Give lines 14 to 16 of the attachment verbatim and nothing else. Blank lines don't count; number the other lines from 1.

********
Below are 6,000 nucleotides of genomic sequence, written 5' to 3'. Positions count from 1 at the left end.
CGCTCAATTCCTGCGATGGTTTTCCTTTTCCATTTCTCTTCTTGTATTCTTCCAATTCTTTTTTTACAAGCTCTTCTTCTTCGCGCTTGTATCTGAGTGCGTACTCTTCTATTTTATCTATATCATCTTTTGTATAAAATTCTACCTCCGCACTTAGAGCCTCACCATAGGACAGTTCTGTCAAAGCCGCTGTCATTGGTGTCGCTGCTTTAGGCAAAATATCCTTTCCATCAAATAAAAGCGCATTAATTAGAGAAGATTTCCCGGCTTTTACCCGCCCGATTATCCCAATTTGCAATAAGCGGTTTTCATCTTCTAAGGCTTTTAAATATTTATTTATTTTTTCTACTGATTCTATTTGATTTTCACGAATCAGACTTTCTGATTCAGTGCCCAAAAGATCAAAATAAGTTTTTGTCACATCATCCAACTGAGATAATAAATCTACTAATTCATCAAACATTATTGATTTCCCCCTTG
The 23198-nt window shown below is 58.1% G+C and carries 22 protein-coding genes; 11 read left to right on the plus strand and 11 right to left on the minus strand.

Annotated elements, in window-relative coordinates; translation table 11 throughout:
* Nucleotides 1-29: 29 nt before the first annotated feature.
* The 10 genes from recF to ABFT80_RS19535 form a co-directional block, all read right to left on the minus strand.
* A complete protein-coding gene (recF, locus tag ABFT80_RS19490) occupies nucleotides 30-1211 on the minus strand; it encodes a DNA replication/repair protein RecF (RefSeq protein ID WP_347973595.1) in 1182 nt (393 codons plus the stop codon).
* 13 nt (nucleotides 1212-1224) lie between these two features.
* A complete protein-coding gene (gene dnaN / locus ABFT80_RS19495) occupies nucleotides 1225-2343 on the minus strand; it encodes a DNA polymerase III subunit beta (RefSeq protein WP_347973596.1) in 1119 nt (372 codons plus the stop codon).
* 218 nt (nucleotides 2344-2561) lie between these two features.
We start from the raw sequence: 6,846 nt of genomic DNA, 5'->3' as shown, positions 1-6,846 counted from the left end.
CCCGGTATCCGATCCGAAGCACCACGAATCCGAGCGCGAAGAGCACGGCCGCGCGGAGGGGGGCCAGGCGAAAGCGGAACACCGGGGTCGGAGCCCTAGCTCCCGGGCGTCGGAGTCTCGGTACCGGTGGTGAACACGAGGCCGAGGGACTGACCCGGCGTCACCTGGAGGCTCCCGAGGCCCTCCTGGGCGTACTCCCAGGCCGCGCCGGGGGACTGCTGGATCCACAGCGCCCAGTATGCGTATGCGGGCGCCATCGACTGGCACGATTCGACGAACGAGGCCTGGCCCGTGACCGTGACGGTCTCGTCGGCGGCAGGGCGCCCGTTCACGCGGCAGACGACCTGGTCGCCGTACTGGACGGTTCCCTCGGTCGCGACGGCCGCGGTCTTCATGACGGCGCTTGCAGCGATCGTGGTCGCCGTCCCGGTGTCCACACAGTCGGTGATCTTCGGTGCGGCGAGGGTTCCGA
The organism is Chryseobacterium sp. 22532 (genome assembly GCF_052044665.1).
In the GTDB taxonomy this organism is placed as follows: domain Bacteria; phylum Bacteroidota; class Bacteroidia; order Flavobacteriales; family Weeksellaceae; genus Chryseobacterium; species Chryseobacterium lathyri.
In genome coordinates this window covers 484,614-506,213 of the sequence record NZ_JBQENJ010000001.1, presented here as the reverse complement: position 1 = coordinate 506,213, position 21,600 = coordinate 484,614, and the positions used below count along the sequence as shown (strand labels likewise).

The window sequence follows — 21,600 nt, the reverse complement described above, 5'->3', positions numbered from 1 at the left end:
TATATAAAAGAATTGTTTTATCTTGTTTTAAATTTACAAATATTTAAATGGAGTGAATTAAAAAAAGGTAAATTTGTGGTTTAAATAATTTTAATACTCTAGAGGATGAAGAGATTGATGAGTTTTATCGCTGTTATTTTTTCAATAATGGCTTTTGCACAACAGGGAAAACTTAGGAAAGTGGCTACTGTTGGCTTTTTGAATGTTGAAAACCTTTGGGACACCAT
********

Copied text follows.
In the GTDB taxonomy this organism is placed as follows: domain Bacteria; phylum Bacteroidota; class Bacteroidia; order Flavobacteriales; family Weeksellaceae; genus Chryseobacterium; species Chryseobacterium lathyri.
In genome coordinates this window covers 484,614-506,213 of the sequence record NZ_JBQENJ010000001.1, presented here as the reverse complement: position 1 = coordinate 506,213, position 21,600 = coordinate 484,614, and the positions used below count along the sequence as shown (strand labels likewise).

The window sequence follows — 21,600 nt, the reverse complement described above, 5'->3', positions numbered from 1 at the left end: